In the late ‘50s through mid ‘60s, African-American architects in New York City were united under the Council for the Advancement of the Negro in Architecture (“CANA”). When this organization disbanded, a vacuum for influence and opportunity was created, leading a younger group of Black architects to unite and create a stronger voice through a newly organized structure. In 1970, fifteen Black architects, including principals and others representing Black firms, gathered to establish the New York Coalition of Black Architects (“NYCOBA“).
The original member firms of NYCOBA included:
● DOMAN & ASSOCIATES New York, NY
● GARRISON McNEIL ARCHITECT New York, NY
● GITTENS & INCE Brooklyn, NY
● LeGENDRE & ASSOCIATES New York, NY
● LEWIS & TURNER PARTNERSHIP New York, NY
● SIMMONS ARCHITECTS Brooklyn, NY
● L.E. TUCKETT & THOMPSON New York, NY
● JAMES L. ROBINSON, P.C. New York, NY
● ROBERT L. WILSON, AIA Stamford, CT and New York, NY
● IFILL & JOHNSON ARCHITECTS New York, NY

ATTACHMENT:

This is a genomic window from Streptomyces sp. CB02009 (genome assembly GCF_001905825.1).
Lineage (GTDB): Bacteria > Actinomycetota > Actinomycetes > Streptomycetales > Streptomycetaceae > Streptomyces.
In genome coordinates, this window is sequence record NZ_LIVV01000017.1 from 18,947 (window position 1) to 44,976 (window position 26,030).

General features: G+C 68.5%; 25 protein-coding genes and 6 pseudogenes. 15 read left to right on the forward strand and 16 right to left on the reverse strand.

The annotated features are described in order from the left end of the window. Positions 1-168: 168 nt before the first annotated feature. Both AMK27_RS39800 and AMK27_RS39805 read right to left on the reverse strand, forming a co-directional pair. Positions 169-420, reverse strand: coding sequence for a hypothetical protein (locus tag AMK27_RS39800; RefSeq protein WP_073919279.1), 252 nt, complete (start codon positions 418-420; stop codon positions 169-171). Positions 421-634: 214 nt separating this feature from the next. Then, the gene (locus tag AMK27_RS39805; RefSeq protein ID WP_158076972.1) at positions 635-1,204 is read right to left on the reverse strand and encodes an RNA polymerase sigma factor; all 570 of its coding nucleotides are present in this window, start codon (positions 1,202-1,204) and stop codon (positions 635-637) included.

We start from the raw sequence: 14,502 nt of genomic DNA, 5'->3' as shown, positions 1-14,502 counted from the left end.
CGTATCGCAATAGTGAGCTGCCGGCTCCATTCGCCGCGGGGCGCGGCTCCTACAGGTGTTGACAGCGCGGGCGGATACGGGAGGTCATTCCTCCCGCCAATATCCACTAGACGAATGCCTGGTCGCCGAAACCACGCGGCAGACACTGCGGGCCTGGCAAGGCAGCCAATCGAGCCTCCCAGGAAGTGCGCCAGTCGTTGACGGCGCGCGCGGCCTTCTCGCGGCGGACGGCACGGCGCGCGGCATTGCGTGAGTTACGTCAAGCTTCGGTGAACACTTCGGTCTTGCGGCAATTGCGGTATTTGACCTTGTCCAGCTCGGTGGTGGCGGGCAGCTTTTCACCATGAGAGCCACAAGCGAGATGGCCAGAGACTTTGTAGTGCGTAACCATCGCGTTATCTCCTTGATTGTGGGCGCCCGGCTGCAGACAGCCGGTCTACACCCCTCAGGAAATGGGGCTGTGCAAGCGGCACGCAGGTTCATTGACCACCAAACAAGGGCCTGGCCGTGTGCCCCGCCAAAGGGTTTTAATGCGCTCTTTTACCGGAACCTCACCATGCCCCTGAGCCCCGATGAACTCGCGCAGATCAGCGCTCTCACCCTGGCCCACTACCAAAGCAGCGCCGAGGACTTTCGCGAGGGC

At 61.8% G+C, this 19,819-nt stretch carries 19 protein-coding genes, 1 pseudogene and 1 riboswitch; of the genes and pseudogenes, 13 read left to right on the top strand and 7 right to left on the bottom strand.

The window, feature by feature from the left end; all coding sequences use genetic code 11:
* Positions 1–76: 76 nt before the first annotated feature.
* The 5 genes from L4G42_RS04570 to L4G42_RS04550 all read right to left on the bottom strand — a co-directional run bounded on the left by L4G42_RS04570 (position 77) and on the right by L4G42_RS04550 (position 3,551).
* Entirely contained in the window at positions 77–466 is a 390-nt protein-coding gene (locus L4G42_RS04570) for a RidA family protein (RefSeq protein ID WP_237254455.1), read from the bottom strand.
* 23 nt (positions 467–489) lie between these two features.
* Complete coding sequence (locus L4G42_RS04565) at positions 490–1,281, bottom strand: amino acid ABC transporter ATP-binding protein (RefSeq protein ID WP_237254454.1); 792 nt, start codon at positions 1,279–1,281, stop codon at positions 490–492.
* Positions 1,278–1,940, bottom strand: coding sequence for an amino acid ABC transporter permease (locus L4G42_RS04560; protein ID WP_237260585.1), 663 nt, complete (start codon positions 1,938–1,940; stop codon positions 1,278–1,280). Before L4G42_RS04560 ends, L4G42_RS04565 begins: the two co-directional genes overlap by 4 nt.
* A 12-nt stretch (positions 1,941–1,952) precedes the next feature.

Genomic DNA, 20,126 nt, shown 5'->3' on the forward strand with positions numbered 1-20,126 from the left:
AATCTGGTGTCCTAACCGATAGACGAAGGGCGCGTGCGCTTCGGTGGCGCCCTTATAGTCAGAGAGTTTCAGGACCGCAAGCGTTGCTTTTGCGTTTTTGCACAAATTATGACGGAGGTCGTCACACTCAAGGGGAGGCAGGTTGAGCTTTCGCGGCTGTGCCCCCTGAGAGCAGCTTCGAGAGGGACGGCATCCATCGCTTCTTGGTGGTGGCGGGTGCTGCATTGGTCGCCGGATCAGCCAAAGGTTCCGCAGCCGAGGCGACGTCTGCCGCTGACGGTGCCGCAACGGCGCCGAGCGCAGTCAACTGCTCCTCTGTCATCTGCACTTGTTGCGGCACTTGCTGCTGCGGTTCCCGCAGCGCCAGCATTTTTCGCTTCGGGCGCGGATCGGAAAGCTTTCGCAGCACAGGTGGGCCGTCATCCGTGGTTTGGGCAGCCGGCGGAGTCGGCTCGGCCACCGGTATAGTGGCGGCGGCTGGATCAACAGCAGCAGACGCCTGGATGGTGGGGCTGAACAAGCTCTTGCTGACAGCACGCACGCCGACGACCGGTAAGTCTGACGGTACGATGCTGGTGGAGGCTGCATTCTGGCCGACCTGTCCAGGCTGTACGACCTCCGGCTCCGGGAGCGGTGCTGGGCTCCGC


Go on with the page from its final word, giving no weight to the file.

● BOND RYDER ARCHITECTS New York, NY
FOUNDING MEMBERS OF NYCOBA/NOMA
In The group of 15 architects targeted private and semi-private work as well as city, state and federal projects for which they felt they had no opportunities to compete. They emphasized the critical issue that African-American architects did very little work for agencies such as the NYC Health and Hospitals Corporation, the Public Works Department, the Federal Government’s General Services Administration and the U.S. Post Office Department. At the first meeting, the founders discussed strategies for researching and presenting the facts related to the under-utilization of African-American architects and for determining the direction for the organization in combating the discriminatory practices which were more prevalent in the profession at the time. It was also decided in the first organizing meeting that key African-American politicians of the time (Percy Sutton, Bernard Jackson, Charles Rangel and Shirley Chisholm) should be approached for their support. In 1992, NYCOBA was granted a charter and became a chapter of the National Organization of Minority Architects (“NOMA”).